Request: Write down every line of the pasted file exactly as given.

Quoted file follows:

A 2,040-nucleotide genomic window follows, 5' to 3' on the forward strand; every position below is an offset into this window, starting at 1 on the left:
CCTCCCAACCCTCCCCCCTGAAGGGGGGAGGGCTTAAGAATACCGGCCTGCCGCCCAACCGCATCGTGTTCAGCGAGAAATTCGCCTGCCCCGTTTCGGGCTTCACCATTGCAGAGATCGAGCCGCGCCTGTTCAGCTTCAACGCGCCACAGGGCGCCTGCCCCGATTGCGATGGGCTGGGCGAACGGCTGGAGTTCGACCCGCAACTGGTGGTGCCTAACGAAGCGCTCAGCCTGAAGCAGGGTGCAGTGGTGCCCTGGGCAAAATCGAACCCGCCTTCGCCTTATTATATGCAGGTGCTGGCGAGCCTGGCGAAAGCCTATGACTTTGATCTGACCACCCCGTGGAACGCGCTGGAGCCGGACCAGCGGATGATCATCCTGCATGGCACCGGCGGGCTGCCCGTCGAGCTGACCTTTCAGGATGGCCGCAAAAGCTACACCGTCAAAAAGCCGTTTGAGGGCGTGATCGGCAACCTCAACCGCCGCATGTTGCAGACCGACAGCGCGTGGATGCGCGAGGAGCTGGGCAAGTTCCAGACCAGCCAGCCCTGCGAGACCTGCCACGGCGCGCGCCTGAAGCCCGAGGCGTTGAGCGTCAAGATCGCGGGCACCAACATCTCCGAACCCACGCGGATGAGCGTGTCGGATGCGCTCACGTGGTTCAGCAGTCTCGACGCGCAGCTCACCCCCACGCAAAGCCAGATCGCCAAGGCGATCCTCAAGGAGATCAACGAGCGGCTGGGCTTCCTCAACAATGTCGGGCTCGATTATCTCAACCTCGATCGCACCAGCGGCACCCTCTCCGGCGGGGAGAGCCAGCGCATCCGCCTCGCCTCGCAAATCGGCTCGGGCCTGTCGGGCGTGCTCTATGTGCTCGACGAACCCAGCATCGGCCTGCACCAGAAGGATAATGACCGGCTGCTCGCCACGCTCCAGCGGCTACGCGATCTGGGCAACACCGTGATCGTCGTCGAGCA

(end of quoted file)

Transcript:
A 2,040-nucleotide genomic window follows, 5' to 3' on the forward strand; every position below is an offset into this window, starting at 1 on the left:
CCTCCCAACCCTCCCCCCTGAAGGGGGGAGGGCTTAAGAATACCGGCCTGCCGCCCAACCGCATCGTGTTCAGCGAGAAATTCGCCTGCCCCGTTTCGGGCTTCACCATTGCAGAGATCGAGCCGCGCCTGTTCAGCTTCAACGCGCCACAGGGCGCCTGCCCCGATTGCGATGGGCTGGGCGAACGGCTGGAGTTCGACCCGCAACTGGTGGTGCCTAACGAAGCGCTCAGCCTGAAGCAGGGTGCAGTGGTGCCCTGGGCAAAATCGAACCCGCCTTCGCCTTATTATATGCAGGTGCTGGCGAGCCTGGCGAAAGCCTATGACTTTGATCTGACCACCCCGTGGAACGCGCTGGAGCCGGACCAGCGGATGATCATCCTGCATGGCACCGGCGGGCTGCCCGTCGAGCTGACCTTTCAGGATGGCCGCAAAAGCTACACCGTCAAAAAGCCGTTTGAGGGCGTGATCGGCAACCTCAACCGCCGCATGTTGCAGACCGACAGCGCGTGGATGCGCGAGGAGCTGGGCAAGTTCCAGACCAGCCAGCCCTGCGAGACCTGCCACGGCGCGCGCCTGAAGCCCGAGGCGTTGAGCGTCAAGATCGCGGGCACCAACATCTCCGAACCCACGCGGATGAGCGTGTCGGATGCGCTCACGTGGTTCAGCAGTCTCGACGCGCAGCTCACCCCCACGCAAAGCCAGATCGCCAAGGCGATCCTCAAGGAGATCAACGAGCGGCTGGGCTTCCTCAACAATGTCGGGCTCGATTATCTCAACCTCGATCGCACCAGCGGCACCCTCTCCGGCGGGGAGAGCCAGCGCATCCGCCTCGCCTCGCAAATCGGCTCGGGCCTGTCGGGCGTGCTCTATGTGCTCGACGAACCCAGCATCGGCCTGCACCAGAAGGATAATGACCGGCTGCTCGCCACGCTCCAGCGGCTACGCGATCTGGGCAACACCGTGATCGTCGTCGAGCA